Chris Perrotti Reflects on Successfully Transitioning 4,000 Employees to Remote Work

Read how LogMeIn's (now GoTo) VP of Digital Workplace played a key role in defining the company’s work-from-anywhere policies
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In the summer of 2020, Chris Perrotti, LogMeIn’s (now known as GoTo) Chief of Staff met daily with his CEO, chief legal counsel and head of HR to talk through the company’s transition to a completely virtual working environment, not just during the pandemic, but permanently.

“Early on, our CEO said that we’re not going back to in-person, and that we should start thinking about what the future of work should look like,” Chris said.

He would play a key role in defining the company’s work-from-anywhere policies and the legal, practical and sustainable (LPS) framework to offer employees clarity on what was to come and the remote-centric work model the company offers today.

GoTo, a collaboration and IT support software company, had an advantage over many – the company makes products focusing on remote support, access and collaboration tools.

Still, the transition wasn’t easy. Some offices would permanently close, and GoTo needed to change its hiring policies and rethink its operations with a remote lens. Critically, the leaders at GoTo had to consider how the culture would evolve to support its nearly 4,000 global employees.

GoTo’s leaders had to think through a central question: how can you maintain a thriving remote culture for employees who used to enjoy going to the office?

Read on for insights from Chris’s experience leading the fully distributed transition at GoTo.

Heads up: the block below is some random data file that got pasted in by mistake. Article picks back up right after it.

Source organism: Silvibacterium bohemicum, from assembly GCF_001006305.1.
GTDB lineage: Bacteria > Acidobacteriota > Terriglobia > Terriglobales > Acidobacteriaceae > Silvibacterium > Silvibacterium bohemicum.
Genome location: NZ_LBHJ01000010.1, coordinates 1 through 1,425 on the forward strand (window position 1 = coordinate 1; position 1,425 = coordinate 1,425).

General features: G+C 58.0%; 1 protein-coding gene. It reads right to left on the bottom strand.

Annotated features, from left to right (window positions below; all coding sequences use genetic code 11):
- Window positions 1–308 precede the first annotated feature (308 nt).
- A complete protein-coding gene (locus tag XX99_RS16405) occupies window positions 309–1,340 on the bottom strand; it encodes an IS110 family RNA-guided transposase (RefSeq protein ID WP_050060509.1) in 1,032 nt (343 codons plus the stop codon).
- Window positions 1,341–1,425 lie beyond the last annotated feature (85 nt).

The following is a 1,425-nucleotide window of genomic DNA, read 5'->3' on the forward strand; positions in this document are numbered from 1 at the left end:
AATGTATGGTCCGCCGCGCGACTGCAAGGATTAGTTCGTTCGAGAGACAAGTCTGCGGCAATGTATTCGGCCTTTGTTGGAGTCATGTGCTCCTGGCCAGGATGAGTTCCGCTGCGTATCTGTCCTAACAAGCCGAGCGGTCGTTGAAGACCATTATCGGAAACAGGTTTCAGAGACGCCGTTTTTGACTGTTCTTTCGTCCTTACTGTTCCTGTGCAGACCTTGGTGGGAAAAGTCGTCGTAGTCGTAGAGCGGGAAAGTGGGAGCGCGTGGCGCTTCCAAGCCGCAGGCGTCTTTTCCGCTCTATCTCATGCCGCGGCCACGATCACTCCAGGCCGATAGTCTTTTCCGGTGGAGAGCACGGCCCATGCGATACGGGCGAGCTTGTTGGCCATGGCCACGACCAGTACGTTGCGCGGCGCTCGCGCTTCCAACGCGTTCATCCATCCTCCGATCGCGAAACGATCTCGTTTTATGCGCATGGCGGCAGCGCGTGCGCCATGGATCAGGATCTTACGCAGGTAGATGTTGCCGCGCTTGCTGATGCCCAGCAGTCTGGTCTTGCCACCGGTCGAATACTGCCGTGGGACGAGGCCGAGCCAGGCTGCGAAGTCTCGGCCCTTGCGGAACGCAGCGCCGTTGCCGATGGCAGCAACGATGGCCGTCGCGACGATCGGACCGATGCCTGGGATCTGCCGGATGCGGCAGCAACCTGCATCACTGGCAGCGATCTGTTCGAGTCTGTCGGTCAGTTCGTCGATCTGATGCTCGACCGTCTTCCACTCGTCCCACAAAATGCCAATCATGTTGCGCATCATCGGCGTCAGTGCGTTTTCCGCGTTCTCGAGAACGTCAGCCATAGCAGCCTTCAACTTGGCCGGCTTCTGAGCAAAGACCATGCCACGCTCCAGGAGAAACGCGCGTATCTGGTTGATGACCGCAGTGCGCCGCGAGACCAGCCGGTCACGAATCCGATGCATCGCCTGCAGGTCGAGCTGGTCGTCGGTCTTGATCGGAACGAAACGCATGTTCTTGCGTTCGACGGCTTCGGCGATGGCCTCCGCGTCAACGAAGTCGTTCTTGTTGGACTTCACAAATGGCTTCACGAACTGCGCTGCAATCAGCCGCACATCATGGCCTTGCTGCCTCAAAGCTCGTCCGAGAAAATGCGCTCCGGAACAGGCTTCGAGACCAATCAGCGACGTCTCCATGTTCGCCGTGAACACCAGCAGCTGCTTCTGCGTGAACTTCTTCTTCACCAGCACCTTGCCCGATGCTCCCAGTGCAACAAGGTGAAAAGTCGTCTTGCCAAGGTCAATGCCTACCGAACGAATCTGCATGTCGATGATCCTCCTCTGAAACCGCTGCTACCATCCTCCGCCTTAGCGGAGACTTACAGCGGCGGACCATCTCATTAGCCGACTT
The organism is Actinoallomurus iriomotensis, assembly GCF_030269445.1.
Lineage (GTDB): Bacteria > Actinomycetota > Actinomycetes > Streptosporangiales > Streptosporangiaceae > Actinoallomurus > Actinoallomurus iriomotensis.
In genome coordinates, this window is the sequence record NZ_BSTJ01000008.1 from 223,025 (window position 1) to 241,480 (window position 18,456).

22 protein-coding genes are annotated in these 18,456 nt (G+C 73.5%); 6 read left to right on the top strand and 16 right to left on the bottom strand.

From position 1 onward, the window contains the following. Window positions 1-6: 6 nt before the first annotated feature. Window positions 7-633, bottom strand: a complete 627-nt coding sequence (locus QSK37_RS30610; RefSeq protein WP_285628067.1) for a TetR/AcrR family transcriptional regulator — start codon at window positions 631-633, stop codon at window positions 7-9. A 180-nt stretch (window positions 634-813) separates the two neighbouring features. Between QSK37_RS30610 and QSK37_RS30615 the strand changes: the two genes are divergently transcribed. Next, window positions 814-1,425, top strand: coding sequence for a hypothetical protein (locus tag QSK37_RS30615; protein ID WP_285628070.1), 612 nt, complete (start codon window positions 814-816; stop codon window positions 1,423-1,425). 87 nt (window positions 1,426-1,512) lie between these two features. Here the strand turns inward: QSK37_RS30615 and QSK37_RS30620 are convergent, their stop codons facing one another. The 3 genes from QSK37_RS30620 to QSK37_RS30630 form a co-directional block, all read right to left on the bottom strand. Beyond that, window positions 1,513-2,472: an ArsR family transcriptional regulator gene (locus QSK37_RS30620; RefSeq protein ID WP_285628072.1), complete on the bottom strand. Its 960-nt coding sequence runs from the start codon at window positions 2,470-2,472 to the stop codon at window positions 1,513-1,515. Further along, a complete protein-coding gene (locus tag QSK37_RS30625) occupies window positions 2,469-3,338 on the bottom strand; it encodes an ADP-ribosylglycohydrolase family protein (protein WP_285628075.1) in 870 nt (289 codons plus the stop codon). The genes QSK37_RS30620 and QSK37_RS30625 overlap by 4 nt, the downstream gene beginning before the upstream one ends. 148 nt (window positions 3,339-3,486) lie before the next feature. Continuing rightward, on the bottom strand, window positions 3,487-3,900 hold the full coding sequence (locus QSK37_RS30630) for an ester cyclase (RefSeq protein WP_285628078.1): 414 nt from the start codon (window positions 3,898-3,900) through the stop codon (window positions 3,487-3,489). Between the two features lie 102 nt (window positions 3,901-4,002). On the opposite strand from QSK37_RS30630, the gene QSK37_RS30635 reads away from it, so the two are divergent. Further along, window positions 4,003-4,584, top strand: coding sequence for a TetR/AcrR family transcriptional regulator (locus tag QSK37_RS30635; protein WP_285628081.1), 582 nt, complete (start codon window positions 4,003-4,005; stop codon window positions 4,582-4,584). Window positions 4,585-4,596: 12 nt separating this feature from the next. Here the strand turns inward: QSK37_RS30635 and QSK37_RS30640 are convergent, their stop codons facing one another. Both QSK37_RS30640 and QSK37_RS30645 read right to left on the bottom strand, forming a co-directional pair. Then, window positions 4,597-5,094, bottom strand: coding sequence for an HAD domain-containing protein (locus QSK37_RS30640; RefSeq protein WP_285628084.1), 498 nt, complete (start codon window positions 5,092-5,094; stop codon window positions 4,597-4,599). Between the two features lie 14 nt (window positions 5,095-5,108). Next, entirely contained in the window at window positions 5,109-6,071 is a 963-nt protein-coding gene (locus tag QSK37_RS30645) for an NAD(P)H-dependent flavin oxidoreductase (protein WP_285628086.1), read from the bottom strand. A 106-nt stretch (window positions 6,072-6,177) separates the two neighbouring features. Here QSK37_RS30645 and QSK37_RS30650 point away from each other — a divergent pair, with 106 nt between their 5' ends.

A future of work that works for everyone 🤝

The company wanted to clarify its remote policies for its employees and set the groundwork for attracting and retaining talent going forward. Chris decided to make the move from Boston to Vermont, and he knew other employees would make similar decisions based on the newly announced remote policies.

Chris got a new role, too – he became VP of Digital Workplace in 2021 as the company continued to invest in creating a great remote work environment for everyone. As the leader of the Digital Workplace organization, Chris was responsible for the digital tools employees needed to be productive in their jobs. He also had to consider engaging people who weren’t in-office and making sure that when some employees returned to a hybrid structure, they didn’t receive an advantage over fully remote employees.

Chris’s other focus was on information isolation and driving a more asynchronous, written culture.

“Whether you’re new or someone who's been there for nine years, like I was, we wanted people to reduce the amount of time they were spending on meetings and video calls, so that they could spend more time reading, thinking, discussing or deciding,” he said.

Bringing small talk to the digital world 🗣️

GoTo brought in a consultant who held a series of remote management workshops for the extended leadership team.

It was about offering people autonomy, Chris said, and giving them trust. Managers were encouraged to communicate clear expectations and ask for measurable outcomes. The consultant said that on video calls, “Talk about puppies and profits,” a phrase that encouraged people to make time to learn about their colleagues before they got down to business.

“You have to replace the three minutes before the meeting, the friendly chit chat when people get settled,” Chris said, adding that the chatting is hard to replicate unless you're intentional about it.

Chris used a check-in question at the start of every executive team meeting. The check-in questions caught on throughout the company, so Chris published a list of suggested conversation starters on the intranet. One example: “What do you put on your hotdog?”

“The questions would spark conversations, and they really helped to bring the teams together in a way that just getting the job done didn't,” Chris said.

Building awareness of others’ needs 🙋

In the remote workplace, people are more acutely aware of their colleagues’ responsibilities at home. A dog might bark during a call, or a kid might wander into the office. And for some, remote work meant that they needed flexibility because they were caring for children, relatives or immunocompromised partners.